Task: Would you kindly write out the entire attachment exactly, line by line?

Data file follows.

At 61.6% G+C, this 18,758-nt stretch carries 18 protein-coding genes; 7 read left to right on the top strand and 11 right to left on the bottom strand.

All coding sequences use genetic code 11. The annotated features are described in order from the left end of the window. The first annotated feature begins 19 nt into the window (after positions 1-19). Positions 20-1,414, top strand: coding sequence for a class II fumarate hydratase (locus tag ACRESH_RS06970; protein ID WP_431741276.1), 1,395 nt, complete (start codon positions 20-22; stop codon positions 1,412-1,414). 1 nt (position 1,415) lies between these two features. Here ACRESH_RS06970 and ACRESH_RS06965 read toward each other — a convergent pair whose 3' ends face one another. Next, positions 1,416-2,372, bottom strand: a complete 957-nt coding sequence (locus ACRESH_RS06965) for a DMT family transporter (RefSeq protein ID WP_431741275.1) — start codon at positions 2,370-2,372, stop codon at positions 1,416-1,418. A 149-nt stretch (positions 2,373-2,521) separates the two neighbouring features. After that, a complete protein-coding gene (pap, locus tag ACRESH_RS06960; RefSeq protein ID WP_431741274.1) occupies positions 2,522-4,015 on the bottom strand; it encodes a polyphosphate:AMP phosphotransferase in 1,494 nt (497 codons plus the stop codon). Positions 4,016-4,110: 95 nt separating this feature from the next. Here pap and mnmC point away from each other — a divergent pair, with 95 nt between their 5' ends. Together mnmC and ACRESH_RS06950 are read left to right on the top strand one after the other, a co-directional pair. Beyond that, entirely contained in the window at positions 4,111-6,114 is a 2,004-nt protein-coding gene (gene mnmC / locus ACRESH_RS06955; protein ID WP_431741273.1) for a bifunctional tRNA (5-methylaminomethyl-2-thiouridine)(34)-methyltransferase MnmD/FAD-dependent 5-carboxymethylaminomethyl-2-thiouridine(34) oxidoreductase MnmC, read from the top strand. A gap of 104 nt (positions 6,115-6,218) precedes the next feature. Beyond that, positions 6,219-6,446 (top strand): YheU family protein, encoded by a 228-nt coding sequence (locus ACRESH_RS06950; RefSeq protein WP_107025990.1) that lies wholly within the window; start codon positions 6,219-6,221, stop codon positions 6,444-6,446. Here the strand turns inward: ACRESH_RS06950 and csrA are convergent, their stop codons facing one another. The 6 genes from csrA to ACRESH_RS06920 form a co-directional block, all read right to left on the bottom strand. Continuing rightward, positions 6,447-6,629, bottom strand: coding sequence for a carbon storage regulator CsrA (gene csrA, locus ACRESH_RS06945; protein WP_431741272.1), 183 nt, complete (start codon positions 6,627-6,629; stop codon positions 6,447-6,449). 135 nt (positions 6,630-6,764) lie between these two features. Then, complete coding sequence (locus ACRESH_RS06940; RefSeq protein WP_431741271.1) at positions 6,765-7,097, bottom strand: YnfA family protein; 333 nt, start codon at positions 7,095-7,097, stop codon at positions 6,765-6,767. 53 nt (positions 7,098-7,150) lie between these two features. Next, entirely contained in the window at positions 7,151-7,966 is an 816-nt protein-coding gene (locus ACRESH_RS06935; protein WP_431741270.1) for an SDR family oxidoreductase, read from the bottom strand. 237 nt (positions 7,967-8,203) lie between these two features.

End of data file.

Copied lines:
At 61.6% G+C, this 18,758-nt stretch carries 18 protein-coding genes; 7 read left to right on the top strand and 11 right to left on the bottom strand.

All coding sequences use genetic code 11. The annotated features are described in order from the left end of the window. The first annotated feature begins 19 nt into the window (after positions 1-19). Positions 20-1,414, top strand: coding sequence for a class II fumarate hydratase (locus tag ACRESH_RS06970; protein ID WP_431741276.1), 1,395 nt, complete (start codon positions 20-22; stop codon positions 1,412-1,414). 1 nt (position 1,415) lies between these two features. Here ACRESH_RS06970 and ACRESH_RS06965 read toward each other — a convergent pair whose 3' ends face one another. Next, positions 1,416-2,372, bottom strand: a complete 957-nt coding sequence (locus ACRESH_RS06965) for a DMT family transporter (RefSeq protein ID WP_431741275.1) — start codon at positions 2,370-2,372, stop codon at positions 1,416-1,418. A 149-nt stretch (positions 2,373-2,521) separates the two neighbouring features. After that, a complete protein-coding gene (pap, locus tag ACRESH_RS06960; RefSeq protein ID WP_431741274.1) occupies positions 2,522-4,015 on the bottom strand; it encodes a polyphosphate:AMP phosphotransferase in 1,494 nt (497 codons plus the stop codon). Positions 4,016-4,110: 95 nt separating this feature from the next. Here pap and mnmC point away from each other — a divergent pair, with 95 nt between their 5' ends. Together mnmC and ACRESH_RS06950 are read left to right on the top strand one after the other, a co-directional pair. Beyond that, entirely contained in the window at positions 4,111-6,114 is a 2,004-nt protein-coding gene (gene mnmC / locus ACRESH_RS06955; protein ID WP_431741273.1) for a bifunctional tRNA (5-methylaminomethyl-2-thiouridine)(34)-methyltransferase MnmD/FAD-dependent 5-carboxymethylaminomethyl-2-thiouridine(34) oxidoreductase MnmC, read from the top strand. A gap of 104 nt (positions 6,115-6,218) precedes the next feature. Beyond that, positions 6,219-6,446 (top strand): YheU family protein, encoded by a 228-nt coding sequence (locus ACRESH_RS06950; RefSeq protein WP_107025990.1) that lies wholly within the window; start codon positions 6,219-6,221, stop codon positions 6,444-6,446. Here the strand turns inward: ACRESH_RS06950 and csrA are convergent, their stop codons facing one another. The 6 genes from csrA to ACRESH_RS06920 form a co-directional block, all read right to left on the bottom strand. Continuing rightward, positions 6,447-6,629, bottom strand: coding sequence for a carbon storage regulator CsrA (gene csrA, locus ACRESH_RS06945; protein WP_431741272.1), 183 nt, complete (start codon positions 6,627-6,629; stop codon positions 6,447-6,449). 135 nt (positions 6,630-6,764) lie between these two features. Then, complete coding sequence (locus ACRESH_RS06940; RefSeq protein WP_431741271.1) at positions 6,765-7,097, bottom strand: YnfA family protein; 333 nt, start codon at positions 7,095-7,097, stop codon at positions 6,765-6,767. 53 nt (positions 7,098-7,150) lie between these two features. Next, entirely contained in the window at positions 7,151-7,966 is an 816-nt protein-coding gene (locus ACRESH_RS06935; protein WP_431741270.1) for an SDR family oxidoreductase, read from the bottom strand. 237 nt (positions 7,967-8,203) lie between these two features.